The resulting images are kaleidoscopic, as the alluring American myth of eternal youth and glamour contrasts with plastic artificiality and the gritty reality of daily life. Trading the glossy chrome of high octane cars and motorcycles for the flash and dazzle of the Marilyn legacy as it appears in shop windows about town leaves one constant in place: Lockwood's flair for shiny reflective surfaces. It is a fascination that she reduced to a realm of almost pure abstraction in her most recent car canvases, but which in this show becomes more expansive and lighthearted. That reflective proclivity is seen in GENTLEMEN PREFER BLONDES, above, an oil painting of a display window where posters of Marilyn peer through a glass display case with little statuettes and beauty products. In others, French Quarter or Magazine Street scenes are reflected in shop windows containing Marilyn memorabilia displayed like pop reliquaries of saintly remains. The kaleidoscopic perspective is dreamlike, which is only appropriate for a pop-saint, an American icon of eternal youth and flashy extravagance. ~D. Eric BookhardtMARILYN AND THE DREAMGIRLS: New Work by Lory Lockwood
Through June
Soren Christensen Gallery, 400 Julia St., 569-9501;
Expanded from Gambit

Sunday, June 7, 2009

"Portrait" at Loyola's Diboll Gallery

Inspiration is mysterious; no one really knows where it comes from. Artists rely on it, but so do the curators who assemble art shows. Loyola’s Diboll Gallery curator Karoline Schleh said the inspiration for the current PORTRAIT expo came unexpectedly while visiting Graffiti Graphics on Oak Street. There she encountered an assemblage created from old United Way employee photo-ID badges hanging from a neon “vacancy” sign found on Airline Highway after Katrina. For Schleh it symbolized “all the missing New Orleanians who evacuated and left shells of workplaces and homes behind.”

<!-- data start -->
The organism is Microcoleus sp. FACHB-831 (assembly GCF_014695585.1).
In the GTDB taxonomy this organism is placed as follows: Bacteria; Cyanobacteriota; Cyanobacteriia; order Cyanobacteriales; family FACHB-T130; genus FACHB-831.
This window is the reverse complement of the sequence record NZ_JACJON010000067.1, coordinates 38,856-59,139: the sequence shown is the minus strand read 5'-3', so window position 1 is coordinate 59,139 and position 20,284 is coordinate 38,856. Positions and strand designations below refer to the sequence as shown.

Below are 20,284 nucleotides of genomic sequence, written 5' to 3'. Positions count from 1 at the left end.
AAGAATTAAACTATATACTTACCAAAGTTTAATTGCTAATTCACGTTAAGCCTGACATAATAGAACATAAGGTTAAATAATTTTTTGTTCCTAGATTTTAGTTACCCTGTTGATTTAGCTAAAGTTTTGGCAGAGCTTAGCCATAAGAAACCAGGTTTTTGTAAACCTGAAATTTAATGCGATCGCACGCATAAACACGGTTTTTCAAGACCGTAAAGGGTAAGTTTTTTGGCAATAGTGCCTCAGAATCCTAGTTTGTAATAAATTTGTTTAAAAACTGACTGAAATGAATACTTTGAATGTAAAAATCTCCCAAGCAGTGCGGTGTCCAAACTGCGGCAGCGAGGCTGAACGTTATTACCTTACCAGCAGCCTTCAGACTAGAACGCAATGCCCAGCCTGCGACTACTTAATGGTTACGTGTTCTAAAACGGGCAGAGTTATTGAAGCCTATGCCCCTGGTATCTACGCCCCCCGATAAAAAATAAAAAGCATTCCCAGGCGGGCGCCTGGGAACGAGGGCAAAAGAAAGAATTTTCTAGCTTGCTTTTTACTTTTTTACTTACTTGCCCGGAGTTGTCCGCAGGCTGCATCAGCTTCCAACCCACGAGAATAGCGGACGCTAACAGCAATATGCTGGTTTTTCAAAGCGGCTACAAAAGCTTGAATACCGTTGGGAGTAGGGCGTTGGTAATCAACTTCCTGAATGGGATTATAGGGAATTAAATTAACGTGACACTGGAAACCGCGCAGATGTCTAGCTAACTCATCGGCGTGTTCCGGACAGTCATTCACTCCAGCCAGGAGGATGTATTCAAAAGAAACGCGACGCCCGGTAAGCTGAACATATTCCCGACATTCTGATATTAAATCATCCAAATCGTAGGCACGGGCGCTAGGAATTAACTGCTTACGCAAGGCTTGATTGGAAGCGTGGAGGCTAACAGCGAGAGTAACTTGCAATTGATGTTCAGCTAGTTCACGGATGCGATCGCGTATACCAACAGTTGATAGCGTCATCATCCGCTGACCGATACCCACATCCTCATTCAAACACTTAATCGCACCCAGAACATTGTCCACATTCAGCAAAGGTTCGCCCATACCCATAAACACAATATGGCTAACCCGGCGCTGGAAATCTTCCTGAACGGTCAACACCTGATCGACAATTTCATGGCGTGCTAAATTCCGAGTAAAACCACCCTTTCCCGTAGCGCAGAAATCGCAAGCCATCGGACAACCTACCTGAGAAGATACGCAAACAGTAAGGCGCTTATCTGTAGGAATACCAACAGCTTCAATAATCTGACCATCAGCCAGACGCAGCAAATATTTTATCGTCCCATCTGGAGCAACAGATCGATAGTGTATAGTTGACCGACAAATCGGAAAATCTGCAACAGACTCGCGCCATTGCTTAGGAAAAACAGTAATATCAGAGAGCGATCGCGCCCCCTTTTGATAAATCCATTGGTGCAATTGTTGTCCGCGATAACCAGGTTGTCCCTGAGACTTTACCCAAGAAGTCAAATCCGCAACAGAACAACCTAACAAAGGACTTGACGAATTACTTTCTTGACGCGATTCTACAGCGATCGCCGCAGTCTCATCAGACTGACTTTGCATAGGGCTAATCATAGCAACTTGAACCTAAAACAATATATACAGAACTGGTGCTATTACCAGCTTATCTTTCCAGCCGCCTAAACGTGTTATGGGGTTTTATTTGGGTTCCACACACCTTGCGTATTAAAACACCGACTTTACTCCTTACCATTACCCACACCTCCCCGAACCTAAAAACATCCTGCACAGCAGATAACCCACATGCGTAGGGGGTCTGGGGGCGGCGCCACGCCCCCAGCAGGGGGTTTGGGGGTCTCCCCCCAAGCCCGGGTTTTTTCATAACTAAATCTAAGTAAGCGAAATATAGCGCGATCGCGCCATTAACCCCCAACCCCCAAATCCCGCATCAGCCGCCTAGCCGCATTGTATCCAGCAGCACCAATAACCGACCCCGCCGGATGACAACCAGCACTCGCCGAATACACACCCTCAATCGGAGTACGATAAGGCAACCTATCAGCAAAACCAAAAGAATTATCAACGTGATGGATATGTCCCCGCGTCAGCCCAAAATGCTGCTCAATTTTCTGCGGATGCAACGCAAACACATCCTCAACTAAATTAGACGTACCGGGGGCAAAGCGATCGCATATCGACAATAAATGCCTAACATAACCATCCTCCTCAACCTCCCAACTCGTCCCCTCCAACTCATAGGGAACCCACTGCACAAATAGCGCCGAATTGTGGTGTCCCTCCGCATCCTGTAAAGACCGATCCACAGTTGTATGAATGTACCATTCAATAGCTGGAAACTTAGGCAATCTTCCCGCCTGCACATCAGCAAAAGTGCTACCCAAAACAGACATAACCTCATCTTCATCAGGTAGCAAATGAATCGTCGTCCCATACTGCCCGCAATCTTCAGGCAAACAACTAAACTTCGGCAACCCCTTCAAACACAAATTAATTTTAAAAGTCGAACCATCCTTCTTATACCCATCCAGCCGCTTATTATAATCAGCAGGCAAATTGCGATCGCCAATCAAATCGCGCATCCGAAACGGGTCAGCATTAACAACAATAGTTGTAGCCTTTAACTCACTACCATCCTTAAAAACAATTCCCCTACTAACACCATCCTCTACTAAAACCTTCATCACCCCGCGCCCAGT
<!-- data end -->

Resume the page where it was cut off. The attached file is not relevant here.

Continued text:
VACANCY, by Henry Holzenthal, the piece noted above, is memorable for seeming to have serendipitously fallen into place, as if by the invisible hand of fate rather than the corporeal hand of Holzenthal. But it also reflects of the diversity of a show that spans everything from traditional oil paintings to abstract or conceptual renditions of a wide array of subjects. The results are not always predictable. Gina Phillips' HAIR VS. FACE is vaguely alarming as what initially suggests a sewn fabric rendition of the artist’s visage morphs into a nebulous mass on close inspection, like a photograph marinated in floodwaters. This contrasts with Adrian Deckbar's STUDY IN LIGHT AND DARK portrait of a woman, and Alexander Stolin's PORTRAIT OF THE ARTIST'S SON, both classic examples of why sensitively rendered oil paintings never seem to lose their appeal.
Other works such as David Fithian's QUESTION MAN, left, a pop portrait of a dude whose hair suggests a question mark, or Myrtle von Damitz's hauntingly weird self-portrait, STRICKEN, evoke unsettled states of mind that may also correlate with broader social or cultural upheavals.
In that sense, a selection of dreamlike portraits by Louisiana Imagists Jacqueline Bishop, Douglas Bourgeois and Elizabeth Fox convey the uncanny charisma of subjects such as Bishop's CHICO MENDES, right, who rose from humble origins to embody the dreams and aspirations of a generation.
~D. Eric Bookhardt

PORTRAIT: Group Exhibition of Portraits in Various Media by 28 Artists
Through August
Collins Diboll Gallery, Loyola U., 6363 St. Charles Ave., 865-2186;
Expanded from Gambit

Recommended Venice Biennale Coverage:

In the Daily Beast:

and The London Guardian:

And now the New York Times' Michael Kimmelman gives us a more acerbic view:
Small World Crammed on Biennale’s Grand Stage

The 53rd Venice Biennale is tidy, disciplined, cautious and unremarkable, suggesting a somewhat dull, deflated contemporary art world, professionalized to a fault, in search of a fresh consensus.